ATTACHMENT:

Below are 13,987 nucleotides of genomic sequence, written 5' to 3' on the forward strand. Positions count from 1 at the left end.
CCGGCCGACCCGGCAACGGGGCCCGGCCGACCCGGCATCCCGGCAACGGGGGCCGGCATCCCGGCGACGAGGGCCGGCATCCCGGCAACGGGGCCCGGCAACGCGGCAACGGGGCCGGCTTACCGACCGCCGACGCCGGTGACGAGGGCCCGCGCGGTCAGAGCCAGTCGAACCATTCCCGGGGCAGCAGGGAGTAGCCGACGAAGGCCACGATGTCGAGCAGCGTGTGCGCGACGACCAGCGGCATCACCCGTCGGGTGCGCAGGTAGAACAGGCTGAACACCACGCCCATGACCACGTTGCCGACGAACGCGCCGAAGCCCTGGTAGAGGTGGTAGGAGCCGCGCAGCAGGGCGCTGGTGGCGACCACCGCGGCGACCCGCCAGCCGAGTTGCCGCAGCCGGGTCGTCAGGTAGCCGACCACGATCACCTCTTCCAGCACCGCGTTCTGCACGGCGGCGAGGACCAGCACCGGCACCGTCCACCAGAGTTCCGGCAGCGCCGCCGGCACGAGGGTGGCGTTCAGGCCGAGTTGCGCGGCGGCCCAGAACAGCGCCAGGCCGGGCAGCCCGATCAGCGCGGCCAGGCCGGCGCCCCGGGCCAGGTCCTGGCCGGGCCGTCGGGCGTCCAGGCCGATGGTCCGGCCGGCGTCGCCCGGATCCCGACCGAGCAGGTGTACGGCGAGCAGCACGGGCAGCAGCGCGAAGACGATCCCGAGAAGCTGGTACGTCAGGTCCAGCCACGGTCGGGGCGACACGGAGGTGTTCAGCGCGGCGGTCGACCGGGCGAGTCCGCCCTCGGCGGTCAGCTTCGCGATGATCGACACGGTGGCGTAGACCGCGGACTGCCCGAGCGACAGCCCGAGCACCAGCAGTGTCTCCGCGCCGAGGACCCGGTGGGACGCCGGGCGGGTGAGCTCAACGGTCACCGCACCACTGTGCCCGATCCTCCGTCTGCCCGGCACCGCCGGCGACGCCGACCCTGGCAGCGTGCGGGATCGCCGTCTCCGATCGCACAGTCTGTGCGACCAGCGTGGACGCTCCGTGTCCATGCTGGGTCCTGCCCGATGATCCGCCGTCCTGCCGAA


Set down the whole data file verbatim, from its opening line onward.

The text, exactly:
Below are 13,987 nucleotides of genomic sequence, written 5' to 3' on the forward strand. Positions count from 1 at the left end.
CCGGCCGACCCGGCAACGGGGCCCGGCCGACCCGGCATCCCGGCAACGGGGGCCGGCATCCCGGCGACGAGGGCCGGCATCCCGGCAACGGGGCCCGGCAACGCGGCAACGGGGCCGGCTTACCGACCGCCGACGCCGGTGACGAGGGCCCGCGCGGTCAGAGCCAGTCGAACCATTCCCGGGGCAGCAGGGAGTAGCCGACGAAGGCCACGATGTCGAGCAGCGTGTGCGCGACGACCAGCGGCATCACCCGTCGGGTGCGCAGGTAGAACAGGCTGAACACCACGCCCATGACCACGTTGCCGACGAACGCGCCGAAGCCCTGGTAGAGGTGGTAGGAGCCGCGCAGCAGGGCGCTGGTGGCGACCACCGCGGCGACCCGCCAGCCGAGTTGCCGCAGCCGGGTCGTCAGGTAGCCGACCACGATCACCTCTTCCAGCACCGCGTTCTGCACGGCGGCGAGGACCAGCACCGGCACCGTCCACCAGAGTTCCGGCAGCGCCGCCGGCACGAGGGTGGCGTTCAGGCCGAGTTGCGCGGCGGCCCAGAACAGCGCCAGGCCGGGCAGCCCGATCAGCGCGGCCAGGCCGGCGCCCCGGGCCAGGTCCTGGCCGGGCCGTCGGGCGTCCAGGCCGATGGTCCGGCCGGCGTCGCCCGGATCCCGACCGAGCAGGTGTACGGCGAGCAGCACGGGCAGCAGCGCGAAGACGATCCCGAGAAGCTGGTACGTCAGGTCCAGCCACGGTCGGGGCGACACGGAGGTGTTCAGCGCGGCGGTCGACCGGGCGAGTCCGCCCTCGGCGGTCAGCTTCGCGATGATCGACACGGTGGCGTAGACCGCGGACTGCCCGAGCGACAGCCCGAGCACCAGCAGTGTCTCCGCGCCGAGGACCCGGTGGGACGCCGGGCGGGTGAGCTCAACGGTCACCGCACCACTGTGCCCGATCCTCCGTCTGCCCGGCACCGCCGGCGACGCCGACCCTGGCAGCGTGCGGGATCGCCGTCTCCGATCGCACAGTCTGTGCGACCAGCGTGGACGCTCCGTGTCCATGCTGGGTCCTGCCCGATGATCCGCCGTCCTGCCGAA